Two years ago, humanity’s chances of averting catastrophic climate change looked slim. A landmark international agreement on reducing greenhouse emissions had been inked — but that accord was vague, nonbinding, and already getting flouted. Oil companies were still scouring the Earth for new reserves, developing countries were chasing the American dream of unsustainable sprawl, and the world’s most powerful country had just awarded the only major political party in the industrial world that rejects the scientific consensus on climate change with full control of its national government.
And yet, there was one silver lining behind this cloud of gray smog: While humanity’s annual output of carbon emissions was wildly unsustainable, it had finally stopped rising: For three straight years, the growth rate of annual carbon emissions had hovered near zero, even as the global economy and population continued to swell.
But 2017 put an end to that streak, as emissions crept up by 1.6 percent. And now, a new report suggests that last year wasn’t an aberration — the three-year plateau was.
This year, global carbon emissions are expected to rise by roughly 2.7 percent — a rate comparable to a “speeding freight train” — according to new research from the Global Carbon Project, a collective comprised of more than 50 scientific institutions, and a leading authority on carbon pollution.
To appreciate the implications of this surge (and the propriety of the scientists’ locomotive metaphor): In October, the Intergovernmental Panel on Climate Change projected that the world was on pace to suffer widespread, climate-induced food shortages by 2040; when one takes 2018’s surge in emissions into account, such calamities could plausibly arrive by 2030.
In broad-brush terms, the reason for 2018’s spike in emissions boils down to this: Humans are developing renewable energy sources — and adopting energy-conserving technologies — at a fast pace, but we’re increasing our consumption of fossil fuels even faster.
Three-hundred million Indians lacked electricity at the start of 2018, and the Indian government doesn’t want them to wait for advances in solar technology before experiencing the miracle of the light switch. So, India’s emissions are expected to increase by (roughly) 6.7 percent this year, as the state ramped up efforts to expand access to electricity.
China is investing massive amounts of capital in renewables. But the Communist Party needs unceasing economic growth to safeguard its legitimacy — so, it allowed its coal plants to increase production in 2018, for the sake of supporting (yet another) multi-trillion-dollar construction stimulus. Thus, its emissions are expected to swell by (roughly) 4.7 percent this year.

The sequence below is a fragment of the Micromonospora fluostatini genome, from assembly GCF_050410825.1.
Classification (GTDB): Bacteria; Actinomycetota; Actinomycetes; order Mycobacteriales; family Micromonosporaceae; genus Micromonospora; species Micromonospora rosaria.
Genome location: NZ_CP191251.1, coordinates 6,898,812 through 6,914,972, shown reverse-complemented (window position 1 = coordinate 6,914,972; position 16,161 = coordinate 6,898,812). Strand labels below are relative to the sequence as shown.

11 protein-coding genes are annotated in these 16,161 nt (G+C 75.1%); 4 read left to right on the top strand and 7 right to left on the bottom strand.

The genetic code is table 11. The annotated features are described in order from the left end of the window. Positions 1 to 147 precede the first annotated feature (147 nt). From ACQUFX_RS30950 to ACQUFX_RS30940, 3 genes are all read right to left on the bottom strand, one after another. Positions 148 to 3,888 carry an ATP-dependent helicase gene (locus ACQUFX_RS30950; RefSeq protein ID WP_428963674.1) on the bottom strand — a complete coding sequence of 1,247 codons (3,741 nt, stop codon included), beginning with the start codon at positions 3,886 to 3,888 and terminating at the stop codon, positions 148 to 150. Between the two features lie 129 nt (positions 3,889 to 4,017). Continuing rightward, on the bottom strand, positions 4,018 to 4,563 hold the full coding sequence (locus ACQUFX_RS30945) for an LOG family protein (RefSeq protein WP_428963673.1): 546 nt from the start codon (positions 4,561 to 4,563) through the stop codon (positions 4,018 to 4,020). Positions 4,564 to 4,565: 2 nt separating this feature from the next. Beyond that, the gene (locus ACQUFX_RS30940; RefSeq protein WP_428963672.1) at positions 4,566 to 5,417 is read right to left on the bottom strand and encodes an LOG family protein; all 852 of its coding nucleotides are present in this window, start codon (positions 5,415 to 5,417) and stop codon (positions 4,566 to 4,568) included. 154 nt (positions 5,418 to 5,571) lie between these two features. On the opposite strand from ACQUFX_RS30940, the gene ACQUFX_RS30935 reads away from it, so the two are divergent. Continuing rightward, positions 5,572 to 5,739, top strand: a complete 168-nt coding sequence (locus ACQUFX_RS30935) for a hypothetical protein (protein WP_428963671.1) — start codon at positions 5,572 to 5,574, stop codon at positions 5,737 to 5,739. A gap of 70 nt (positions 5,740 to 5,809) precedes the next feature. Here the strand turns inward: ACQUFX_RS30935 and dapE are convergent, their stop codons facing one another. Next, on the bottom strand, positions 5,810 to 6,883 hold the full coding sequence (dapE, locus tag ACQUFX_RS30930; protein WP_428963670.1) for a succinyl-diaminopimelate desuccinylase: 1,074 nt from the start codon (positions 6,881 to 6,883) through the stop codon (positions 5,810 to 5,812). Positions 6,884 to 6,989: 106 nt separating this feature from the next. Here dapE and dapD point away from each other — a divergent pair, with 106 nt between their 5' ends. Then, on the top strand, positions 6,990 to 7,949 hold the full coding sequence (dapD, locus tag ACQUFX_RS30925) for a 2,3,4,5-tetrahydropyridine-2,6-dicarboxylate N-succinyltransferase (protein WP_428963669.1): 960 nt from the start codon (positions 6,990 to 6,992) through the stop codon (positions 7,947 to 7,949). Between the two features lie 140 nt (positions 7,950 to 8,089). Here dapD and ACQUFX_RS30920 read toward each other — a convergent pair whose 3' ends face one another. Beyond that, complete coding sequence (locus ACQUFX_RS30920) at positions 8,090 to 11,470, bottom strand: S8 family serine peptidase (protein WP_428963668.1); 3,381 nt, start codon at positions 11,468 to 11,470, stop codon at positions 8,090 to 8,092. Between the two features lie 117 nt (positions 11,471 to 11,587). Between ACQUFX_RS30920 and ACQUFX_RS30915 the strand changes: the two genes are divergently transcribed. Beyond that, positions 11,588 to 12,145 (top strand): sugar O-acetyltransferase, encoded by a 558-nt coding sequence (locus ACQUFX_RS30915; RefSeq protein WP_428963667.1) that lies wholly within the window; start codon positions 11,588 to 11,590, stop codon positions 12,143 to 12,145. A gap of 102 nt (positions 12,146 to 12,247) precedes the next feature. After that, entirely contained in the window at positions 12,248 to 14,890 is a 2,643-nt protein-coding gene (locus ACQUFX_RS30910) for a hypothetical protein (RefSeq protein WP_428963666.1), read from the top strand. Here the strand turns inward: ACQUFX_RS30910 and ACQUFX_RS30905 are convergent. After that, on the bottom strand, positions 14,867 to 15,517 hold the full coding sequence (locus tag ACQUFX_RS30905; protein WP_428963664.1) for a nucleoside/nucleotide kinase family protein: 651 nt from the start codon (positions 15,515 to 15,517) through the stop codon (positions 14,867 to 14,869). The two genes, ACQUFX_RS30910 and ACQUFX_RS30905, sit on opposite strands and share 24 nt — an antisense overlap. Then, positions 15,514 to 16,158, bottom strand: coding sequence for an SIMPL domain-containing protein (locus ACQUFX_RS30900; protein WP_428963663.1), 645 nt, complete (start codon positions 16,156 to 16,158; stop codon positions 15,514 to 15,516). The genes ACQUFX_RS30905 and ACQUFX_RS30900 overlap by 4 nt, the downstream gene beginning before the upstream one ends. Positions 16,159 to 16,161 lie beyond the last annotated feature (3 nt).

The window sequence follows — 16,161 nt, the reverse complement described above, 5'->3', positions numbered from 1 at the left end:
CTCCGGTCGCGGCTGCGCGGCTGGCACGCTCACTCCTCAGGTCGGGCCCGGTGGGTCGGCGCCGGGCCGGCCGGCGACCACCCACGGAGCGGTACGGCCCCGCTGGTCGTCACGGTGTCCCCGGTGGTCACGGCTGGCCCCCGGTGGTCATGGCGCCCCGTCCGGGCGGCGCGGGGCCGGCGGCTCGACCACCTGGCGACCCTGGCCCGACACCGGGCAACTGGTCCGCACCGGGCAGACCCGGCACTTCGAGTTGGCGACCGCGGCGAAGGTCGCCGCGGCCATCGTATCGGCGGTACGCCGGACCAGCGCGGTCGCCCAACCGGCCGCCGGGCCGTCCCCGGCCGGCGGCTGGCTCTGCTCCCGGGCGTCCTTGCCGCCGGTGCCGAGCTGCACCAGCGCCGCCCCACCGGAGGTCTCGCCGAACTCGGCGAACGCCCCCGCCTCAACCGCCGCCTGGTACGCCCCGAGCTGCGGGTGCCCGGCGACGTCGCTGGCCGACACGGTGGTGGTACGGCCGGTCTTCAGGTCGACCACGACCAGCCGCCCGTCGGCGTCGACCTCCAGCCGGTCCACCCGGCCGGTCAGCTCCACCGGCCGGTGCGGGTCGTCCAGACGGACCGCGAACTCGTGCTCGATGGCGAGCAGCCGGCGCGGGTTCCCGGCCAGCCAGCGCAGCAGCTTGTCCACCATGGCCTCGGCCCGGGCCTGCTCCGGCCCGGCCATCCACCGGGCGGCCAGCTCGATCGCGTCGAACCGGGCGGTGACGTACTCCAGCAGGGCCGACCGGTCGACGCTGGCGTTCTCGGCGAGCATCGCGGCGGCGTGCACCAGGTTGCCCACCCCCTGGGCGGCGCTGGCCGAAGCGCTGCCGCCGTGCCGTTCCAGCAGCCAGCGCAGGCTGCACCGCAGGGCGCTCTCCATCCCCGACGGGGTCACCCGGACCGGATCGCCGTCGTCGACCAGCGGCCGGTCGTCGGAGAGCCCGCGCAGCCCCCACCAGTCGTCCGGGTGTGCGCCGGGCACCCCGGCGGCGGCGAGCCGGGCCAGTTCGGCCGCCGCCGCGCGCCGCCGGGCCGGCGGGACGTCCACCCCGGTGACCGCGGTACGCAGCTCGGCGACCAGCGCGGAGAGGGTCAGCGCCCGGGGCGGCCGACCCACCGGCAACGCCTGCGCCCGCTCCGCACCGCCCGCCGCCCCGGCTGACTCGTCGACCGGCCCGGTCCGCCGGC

Meanwhile, the combination of a growing, global middle class — and relatively low gas prices — has led the world’s consumers to purchase more cars, and drive them more frequently, across longer distances.
In the United States, emissions appear to be up 2.5 percent this year — although, there is some reason to think that that spike might be the aberrant result of an unusually cold winter in some parts of the country, and an unusually hot summer in others. Before 2018, American emissions had been in decline for several years (although, some of that dip was a function of the U.S. outsourcing its carbon footprint to other countries).
The report comes as representatives from nearly 200 countries gather in Poland to negotiate over the unsettled details of the Paris climate accord. The Trump administration has already undermined the prospects that the summit in Katowice will produce significant progress, by raising objections to the idea that developed countries have a duty to help developing ones finance their transitions away from fossil fuels, and adapt to climate disruptions — a core provision of the Paris Agreement. (While Trump has announced America’s intention to exit the agreement, the U.S. cannot formally withdraw until 2020.)
The primary goal of the Paris Agreement is to keep global temperatures from rising more than two degrees above preindustrial levels, an objective that will be impossible to achieve unless global carbon emissions enter a rapid decline in the near-term future. The Global Carbon Project’s report suggests that global greenhouse emissions are likely to rise again in 2019.